"Impressive. Most impressive."

Great commentary during the duel that expresses Vader's overwhelming power compared to Luke and also expresses his respect for Luke (and a bit of pride he has for his son).

These lines are not Shakespearean, but the way they are delivered, and the scenes they are delivered in help really flesh out Vader's character. His comments during the lightsaber duel make the fight more compelling and personal. It adds emotional weight to their duel, weight that was unfortunately missing from the myriad fights in the prequels.

Then there's that great twist that will forever live in cinematic history, a twist which makes everything bigger yet also smaller and more personal in this universe. ("No, I am your father.") When Vader later says "Bring my shuttle", you can hear the pain and disappointment in his voice as he thinks he has again lost his only son.

His humanity finally comes out at the very end when he is pleading with Luke to join him. Pleading. I mean that moment when the Falcon hits lightspeed, and Vader looks away from the Window, back again for a second, and then finally turns away? What an emotional scene! And only told through head movements!

By making the central conflict revolve around Vader, we're able to get a closer look at our other main characters.

Luke's whinyness and impatience now have a real narrative purpose, showcasing how tempting the Dark Side is and how green Luke is. The twist reaffirms this and also makes this conflict mean so much more for him. He's facing the former Jedi he thought was dead, his father, and his place in the universe has been elevated to an importance he hadn't realized (even after destroying the Death Star).

Han develops a protective relationship toward Luke (look at that look he gives Luke before the battle of Hoth, look at how quickly he gets angered when Lando tells them Vader is trying to trap Luke, and just look at the very beginning when he saves Luke's life). He's also fleshed out as the charmer and lover, through his pursuit of Leia. We seen Han as a more respected member of the Rebel Alliance in this film, and the calm acceptance of his fate is the noblest Han ever is.

Leia becomes warmer through her relationship with Han and the care she expresses for her friends. And her leadership shines in scenes like the the prelude to the Battle for Hoth, the escape from Bespin, and her decision to take command and get Luke.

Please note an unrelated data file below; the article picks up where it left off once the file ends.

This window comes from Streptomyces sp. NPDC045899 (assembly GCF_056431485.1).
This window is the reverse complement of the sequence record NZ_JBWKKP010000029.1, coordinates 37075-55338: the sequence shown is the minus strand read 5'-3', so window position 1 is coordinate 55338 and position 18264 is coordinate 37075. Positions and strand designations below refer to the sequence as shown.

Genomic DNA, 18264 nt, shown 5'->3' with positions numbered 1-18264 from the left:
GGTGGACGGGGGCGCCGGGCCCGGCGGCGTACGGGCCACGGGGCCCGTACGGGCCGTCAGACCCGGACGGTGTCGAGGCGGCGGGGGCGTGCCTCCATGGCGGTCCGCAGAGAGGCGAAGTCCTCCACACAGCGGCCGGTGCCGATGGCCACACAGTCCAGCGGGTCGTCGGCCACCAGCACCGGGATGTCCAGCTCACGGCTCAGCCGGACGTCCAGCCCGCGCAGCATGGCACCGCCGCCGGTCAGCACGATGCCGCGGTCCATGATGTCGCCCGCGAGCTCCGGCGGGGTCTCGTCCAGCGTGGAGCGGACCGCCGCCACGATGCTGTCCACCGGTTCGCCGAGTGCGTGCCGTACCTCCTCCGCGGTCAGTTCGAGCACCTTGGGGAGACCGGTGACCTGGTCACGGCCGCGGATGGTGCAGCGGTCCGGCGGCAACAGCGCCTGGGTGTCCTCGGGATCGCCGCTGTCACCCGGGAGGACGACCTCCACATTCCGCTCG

Empire also adds more characters to the Universe that help flesh it out and make it feel larger, even while the plot has a smaller focus.

Yoda is one of the best characters ever. His explanations of the force capture your imagination, and his change from a slapstick puppet to a Jedi master is such a masterful surprise. And that dialog!

"Wars not make one great!"

"That is why you fail."

Seriously. Props to Frank Oz and the team that made Yoda so compelling and interesting. He really comes off as a wise master of ancient magic.

Boba Fett also inspired many fans, though his promise was short lived. We finally get to meet the Emperor for once in Empire, and Lando really rounds out the Rebel cast.

The music is also just at good as in the original. The Asteroid Field song, the Imperial March, Leia's Theme, and Yoda's theme are as iconic in Star Wars as the opening theme and the dual sun theme. And the special effects are fantastic with the Battle for Hoth being one of the most iconic moments of the entire saga.

I've already typed too much and not even covered all I could about what makes this one work so well, but there is just so much to this film that makes it great to my eyes.

I'll just leave with a list of the iconic moments that, IMO, make the film the best of the saga.

The Wampa Cave

The Battle of Hoth

The Asteroid Field

The Cave of Dagobah

Yoda Lifting The Ship

The Carbon Freezing Chamber

Luke vs. Vader

Oh and the great dialog that runs through the film (not just for Vader). Yoda in particular has some of the best lines in the trilogy. And there's of course the many great lines delivered by Han in this ("Never tell me the odds!" or "I know.")

Bah. This is the best. It may not be the happiest, but it makes the world so much bigger while making Luke's story so much more personal. It makes Vader a true central character, and sets up one of the best philosophical, emotional, and personal battles in cinema with the fight for his/Luke's souls.

PS: I forgot to add this, but seriously. Watch Chewy in the infamous kissing scene with Luke and Leia and then imagine what he's saying since he knows their history! I kinda cracked myself up with that.